Filippi M et al. Multiple sclerosis: Effects of cognitive rehabilitation on structural and functional MR imaging measures–An explorative study. Radiology. 2012;262(3):932-40.
Muñoz Céspedes JM, Tirapu Ustárroz J. Rehabilitation programs for executive functions. Rev Neurol. 2004;38(7):656-63.
Brain injury is a leading cause of death and disability among young people and adults worldwide. Due to advances in emergency and critical care services, the number of people who survive a brain injury has increased in recent years. For this reason, professionals in psychology and neuropsychology must improve their knowledge of the clinical, cognitive, emotional and behavioral features that can result from different types of brain injury and how these injuries can affect the individual’s ability to resume work, social activities and familiar relationships.
Daño cerebral (Brain injury) was created with the purpose of becoming a reference book for professionals working in the field of brain injury. The first three chapters cover concepts that are the basis of any condition caused by brain injury: neuroanatomy, neurophysiology and neuroimaging.
Finally, from the fourth chapter onwards, the book reviews the most common types of brain injury, i.e. epilepsy, traumatic brain injury, stroke or cerebrovascular accident, tumors, multiple sclerosis, dementia, infectious diseases of the central nervous system and autoimmune encephalitis.
All artists sign their work, however, by the end of 1999, William Utermohlen could barely remember his signature. Born in Philadelphia (1933), William was a famous American artist living in London until his death in 2007. His oil paintings are characterized by bright colors that are difficult to forget, and yet, one of his last works is made in a sober black and white: a pencil-on-paper self-portrait showing a disfigured face in which it is impossible to recognize Utermohlen himself. This drawing was made in 2000, four years after he was diagnosed with Alzheimer’s disease
Self-portrait. William Utermohlen (2000)
William Utermohlen died in 2007 after eleven years living with Alzheimer’s disease, which places him close to the 4-10 years that a person with Alzheimer’s lives on average, although survival after diagnosis is highly variable and ranges from one year to over twenty. Additionally, it is worth noting that, in retrospect, in many cases, it is possible to detect changes in patients before diagnosis.
U.S. President Ronald Reagan, who in 1994 announced he was suffering from Alzheimer’s disease, is a good example of this. Linguistic studies of his 1984 debates indicate that the disease was already beginning to develop: researchers detected Reagan’s speech was 9% slower, and he made up to five times more pauses and frequent minor errors in the use of articles, prepositions, and pronouns. The time interval when early symptoms emerge but they are not serious or apparent enough to make a diagnosis is called the prodromal stage, and can be seen not only in Alzheimer’s but also in other disorders such as schizophrenia.
In the case of Utermohlen, some experts suggest that signs of this prodromal period are apparent in the work of the early 90s, such as in the series titled “Conversation Pieces”, a total of six paintings of his life together with his wife Patricia. A detailed study allows us to observe changes in the spatial representation and disposition of objects and people which, in retrospect, are interpreted as the first signs of a neurodegenerative process.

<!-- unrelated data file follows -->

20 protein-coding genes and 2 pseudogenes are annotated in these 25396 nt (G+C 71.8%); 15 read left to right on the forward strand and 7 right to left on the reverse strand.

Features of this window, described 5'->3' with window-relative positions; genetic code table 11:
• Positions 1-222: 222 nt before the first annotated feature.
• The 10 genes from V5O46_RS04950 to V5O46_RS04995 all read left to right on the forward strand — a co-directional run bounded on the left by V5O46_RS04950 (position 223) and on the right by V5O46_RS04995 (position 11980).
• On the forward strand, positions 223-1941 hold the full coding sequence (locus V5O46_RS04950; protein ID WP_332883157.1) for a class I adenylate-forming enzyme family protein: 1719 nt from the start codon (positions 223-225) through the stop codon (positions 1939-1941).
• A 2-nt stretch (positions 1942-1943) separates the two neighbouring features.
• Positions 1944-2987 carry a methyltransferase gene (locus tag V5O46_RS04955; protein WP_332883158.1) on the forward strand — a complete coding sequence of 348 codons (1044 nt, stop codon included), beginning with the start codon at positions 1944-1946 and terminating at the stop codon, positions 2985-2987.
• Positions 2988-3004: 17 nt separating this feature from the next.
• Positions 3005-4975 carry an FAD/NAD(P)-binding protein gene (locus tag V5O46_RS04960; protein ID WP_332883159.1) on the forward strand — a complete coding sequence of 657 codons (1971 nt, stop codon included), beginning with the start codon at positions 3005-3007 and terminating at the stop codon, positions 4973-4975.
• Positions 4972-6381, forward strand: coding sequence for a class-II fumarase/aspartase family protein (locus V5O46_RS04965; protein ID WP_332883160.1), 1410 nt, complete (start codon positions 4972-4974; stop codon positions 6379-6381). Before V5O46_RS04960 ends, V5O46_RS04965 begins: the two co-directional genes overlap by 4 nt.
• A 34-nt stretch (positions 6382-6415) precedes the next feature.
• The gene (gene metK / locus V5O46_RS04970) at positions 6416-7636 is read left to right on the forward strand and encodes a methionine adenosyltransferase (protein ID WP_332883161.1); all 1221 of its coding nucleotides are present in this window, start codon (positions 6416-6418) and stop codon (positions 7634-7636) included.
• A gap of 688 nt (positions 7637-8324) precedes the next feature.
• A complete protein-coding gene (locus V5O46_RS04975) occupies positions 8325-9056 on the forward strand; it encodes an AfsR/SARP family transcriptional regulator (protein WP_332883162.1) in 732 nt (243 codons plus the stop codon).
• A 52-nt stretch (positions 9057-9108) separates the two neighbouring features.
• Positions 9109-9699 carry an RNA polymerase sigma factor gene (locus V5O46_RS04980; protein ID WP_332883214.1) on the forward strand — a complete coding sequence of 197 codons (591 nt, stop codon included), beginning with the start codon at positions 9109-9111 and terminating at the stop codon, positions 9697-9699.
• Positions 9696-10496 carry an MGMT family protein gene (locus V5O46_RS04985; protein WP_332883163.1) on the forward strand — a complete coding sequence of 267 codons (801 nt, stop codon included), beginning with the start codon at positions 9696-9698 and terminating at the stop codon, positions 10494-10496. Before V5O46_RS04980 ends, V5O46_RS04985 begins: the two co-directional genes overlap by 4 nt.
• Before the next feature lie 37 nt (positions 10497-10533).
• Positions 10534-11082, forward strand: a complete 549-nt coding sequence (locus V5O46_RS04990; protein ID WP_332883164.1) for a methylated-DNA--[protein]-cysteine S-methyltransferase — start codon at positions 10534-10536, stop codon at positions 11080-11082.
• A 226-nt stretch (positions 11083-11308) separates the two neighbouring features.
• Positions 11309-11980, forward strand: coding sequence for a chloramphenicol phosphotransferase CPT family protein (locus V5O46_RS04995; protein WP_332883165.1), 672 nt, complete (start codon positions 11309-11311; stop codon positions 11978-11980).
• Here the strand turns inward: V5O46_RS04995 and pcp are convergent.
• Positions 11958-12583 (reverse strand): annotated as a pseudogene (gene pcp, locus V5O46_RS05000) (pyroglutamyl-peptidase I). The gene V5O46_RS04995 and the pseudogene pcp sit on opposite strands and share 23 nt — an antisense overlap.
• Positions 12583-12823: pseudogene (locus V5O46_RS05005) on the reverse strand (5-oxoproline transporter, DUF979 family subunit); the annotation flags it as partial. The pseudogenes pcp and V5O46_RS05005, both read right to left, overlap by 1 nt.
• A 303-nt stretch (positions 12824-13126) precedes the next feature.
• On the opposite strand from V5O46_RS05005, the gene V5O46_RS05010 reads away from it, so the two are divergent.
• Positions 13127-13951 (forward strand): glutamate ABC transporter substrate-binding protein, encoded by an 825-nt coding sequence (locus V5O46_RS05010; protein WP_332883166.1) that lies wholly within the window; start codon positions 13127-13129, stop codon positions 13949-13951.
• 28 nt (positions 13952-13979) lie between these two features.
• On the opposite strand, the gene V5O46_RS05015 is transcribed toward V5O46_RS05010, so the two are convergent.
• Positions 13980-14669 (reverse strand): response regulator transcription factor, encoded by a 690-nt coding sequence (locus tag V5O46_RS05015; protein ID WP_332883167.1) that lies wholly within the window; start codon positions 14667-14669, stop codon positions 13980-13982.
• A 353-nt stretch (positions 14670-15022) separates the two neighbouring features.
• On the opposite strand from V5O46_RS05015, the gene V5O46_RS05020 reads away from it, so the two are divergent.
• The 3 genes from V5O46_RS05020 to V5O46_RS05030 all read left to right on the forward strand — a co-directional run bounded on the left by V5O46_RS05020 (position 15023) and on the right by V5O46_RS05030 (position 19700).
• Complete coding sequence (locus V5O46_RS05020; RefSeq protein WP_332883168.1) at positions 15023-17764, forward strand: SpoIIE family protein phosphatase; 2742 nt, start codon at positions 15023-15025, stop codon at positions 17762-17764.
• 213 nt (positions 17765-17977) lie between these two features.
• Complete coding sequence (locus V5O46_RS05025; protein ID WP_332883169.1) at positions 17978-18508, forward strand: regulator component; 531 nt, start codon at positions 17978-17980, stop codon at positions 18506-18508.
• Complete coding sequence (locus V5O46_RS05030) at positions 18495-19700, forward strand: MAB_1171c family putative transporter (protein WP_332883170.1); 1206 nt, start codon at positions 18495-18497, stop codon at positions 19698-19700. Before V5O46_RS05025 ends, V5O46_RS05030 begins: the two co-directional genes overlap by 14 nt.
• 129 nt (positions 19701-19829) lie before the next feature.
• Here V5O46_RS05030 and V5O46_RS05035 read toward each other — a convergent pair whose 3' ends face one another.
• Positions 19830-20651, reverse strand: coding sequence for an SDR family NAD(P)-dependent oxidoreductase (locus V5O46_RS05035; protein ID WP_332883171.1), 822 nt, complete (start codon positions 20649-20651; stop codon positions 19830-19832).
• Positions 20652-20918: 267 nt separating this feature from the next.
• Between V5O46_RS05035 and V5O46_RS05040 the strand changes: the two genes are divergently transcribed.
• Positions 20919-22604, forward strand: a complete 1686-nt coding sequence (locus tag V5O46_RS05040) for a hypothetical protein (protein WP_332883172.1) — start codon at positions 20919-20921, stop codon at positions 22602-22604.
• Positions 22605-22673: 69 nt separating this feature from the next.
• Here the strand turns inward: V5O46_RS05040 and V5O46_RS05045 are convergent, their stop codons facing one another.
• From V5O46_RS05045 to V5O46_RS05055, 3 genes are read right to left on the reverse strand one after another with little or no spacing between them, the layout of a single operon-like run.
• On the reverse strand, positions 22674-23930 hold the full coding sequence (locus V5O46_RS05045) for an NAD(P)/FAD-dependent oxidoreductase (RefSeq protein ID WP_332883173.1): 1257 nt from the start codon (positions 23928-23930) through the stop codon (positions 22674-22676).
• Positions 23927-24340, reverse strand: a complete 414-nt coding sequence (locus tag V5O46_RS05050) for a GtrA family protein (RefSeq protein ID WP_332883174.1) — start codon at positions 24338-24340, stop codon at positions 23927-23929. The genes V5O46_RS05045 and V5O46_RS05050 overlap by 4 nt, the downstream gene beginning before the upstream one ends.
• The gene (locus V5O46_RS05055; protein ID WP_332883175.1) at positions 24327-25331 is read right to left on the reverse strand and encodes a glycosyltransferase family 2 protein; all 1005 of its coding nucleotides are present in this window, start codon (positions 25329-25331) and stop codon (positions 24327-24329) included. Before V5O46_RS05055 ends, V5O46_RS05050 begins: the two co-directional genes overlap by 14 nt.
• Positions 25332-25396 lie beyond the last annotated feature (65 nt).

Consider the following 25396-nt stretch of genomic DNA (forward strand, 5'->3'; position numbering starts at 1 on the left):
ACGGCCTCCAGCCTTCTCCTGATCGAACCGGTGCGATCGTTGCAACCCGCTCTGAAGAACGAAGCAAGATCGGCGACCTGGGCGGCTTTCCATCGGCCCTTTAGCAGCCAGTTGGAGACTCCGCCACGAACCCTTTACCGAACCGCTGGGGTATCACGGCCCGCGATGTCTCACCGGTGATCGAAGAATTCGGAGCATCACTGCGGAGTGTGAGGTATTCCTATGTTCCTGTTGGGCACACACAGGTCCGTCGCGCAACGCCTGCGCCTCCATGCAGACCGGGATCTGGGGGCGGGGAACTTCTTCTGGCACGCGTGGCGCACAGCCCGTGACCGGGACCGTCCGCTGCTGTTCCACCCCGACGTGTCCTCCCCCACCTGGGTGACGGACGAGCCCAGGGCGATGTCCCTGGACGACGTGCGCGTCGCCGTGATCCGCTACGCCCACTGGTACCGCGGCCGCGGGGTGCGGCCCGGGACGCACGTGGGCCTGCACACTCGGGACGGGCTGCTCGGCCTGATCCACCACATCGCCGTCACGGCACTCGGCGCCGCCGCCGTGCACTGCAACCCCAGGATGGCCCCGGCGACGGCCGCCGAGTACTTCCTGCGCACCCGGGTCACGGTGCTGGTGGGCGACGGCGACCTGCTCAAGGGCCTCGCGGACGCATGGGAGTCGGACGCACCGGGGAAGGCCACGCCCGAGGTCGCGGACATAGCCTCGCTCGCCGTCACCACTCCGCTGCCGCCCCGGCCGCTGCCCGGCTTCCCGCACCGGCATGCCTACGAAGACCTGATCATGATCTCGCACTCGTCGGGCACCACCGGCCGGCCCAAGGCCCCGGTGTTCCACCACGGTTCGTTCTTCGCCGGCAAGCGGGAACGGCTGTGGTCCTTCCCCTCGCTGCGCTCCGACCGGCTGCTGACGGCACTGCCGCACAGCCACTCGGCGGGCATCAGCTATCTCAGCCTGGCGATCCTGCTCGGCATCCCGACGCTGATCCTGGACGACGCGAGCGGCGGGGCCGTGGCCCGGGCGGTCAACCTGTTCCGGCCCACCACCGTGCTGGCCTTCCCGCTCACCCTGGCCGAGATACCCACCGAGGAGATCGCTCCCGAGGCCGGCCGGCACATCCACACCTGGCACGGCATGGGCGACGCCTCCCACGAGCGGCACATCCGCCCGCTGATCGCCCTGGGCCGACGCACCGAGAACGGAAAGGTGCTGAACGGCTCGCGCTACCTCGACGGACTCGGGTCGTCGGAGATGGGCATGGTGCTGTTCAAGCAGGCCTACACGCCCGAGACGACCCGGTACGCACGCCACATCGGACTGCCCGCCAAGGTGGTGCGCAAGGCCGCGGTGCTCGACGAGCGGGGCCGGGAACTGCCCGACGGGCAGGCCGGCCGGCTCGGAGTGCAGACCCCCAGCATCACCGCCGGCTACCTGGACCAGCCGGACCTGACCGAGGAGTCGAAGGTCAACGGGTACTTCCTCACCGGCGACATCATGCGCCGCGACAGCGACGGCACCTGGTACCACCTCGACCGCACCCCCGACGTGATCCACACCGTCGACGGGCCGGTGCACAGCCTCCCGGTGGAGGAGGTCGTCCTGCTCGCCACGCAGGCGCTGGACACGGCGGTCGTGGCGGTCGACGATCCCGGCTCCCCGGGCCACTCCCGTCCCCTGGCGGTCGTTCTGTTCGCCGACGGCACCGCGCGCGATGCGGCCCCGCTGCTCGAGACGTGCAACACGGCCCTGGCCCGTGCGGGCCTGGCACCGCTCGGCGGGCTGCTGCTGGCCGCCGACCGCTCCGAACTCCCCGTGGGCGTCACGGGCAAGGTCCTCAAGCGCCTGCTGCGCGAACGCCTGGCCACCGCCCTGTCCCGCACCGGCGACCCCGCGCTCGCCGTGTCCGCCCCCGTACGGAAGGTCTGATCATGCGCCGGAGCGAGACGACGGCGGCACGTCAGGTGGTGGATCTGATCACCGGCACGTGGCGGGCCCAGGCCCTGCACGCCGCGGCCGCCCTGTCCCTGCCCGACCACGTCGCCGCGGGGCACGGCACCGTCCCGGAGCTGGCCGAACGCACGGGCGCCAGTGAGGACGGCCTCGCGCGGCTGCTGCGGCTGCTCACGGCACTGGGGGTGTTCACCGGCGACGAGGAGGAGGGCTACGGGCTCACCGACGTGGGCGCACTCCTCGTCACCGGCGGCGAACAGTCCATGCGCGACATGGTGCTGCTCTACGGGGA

Apart from its long progression, an important characteristic of Alzheimer’s is that it does not affect all areas of the brain at the same time or with the same intensity; most frequently, the process begins in areas involved in the formation of new memories such as the hippocampus and the entorhinal cortex. From these areas neurodegeneration continues through the temporal lobe, which further damages memory as this region plays a critical role in memory storage, and from here continues to the prefrontal cortex. This is relevant because this disease—despite the fact that the stereotype focuses on memory symptoms—is not only about memory loss: damage to the prefrontal cortex alters basic mechanisms such as attention, emotional regulation, planning, etc., and further weakens the ability to recover memories. Finally, neurodegeneration ends up affecting motor and sensory abilities, although this usually occurs in the late stages.
Artistic skills and Alzheimer’s
This progression by brain areas is an advantage for artists as many of their skills depend on motor and sensory areas. This allows them to continue their profession for a relatively long period of time. There are documented cases of musicians who are still able to play certain melodies even in advanced stages of the disease. The same is true, for example, of painters such as Utermohlen, whose visual cortex took longer to be affected by the disease than parts involved in memory. For this reason, he was still able to paint even when he could no longer remember his own name clearly.
In view of all this, the case of William Utermohlen is not only an extraordinary graphic record of how a person experiences Alzheimer’s; it also reminds us that many artistic skills take time to be affected by Alzheimer’s and, therefore, painting or music may be hobbies that patients will be able to perform to some extent throughout much of the course of their disease.
Self-portrait. William Utermohlen (1996)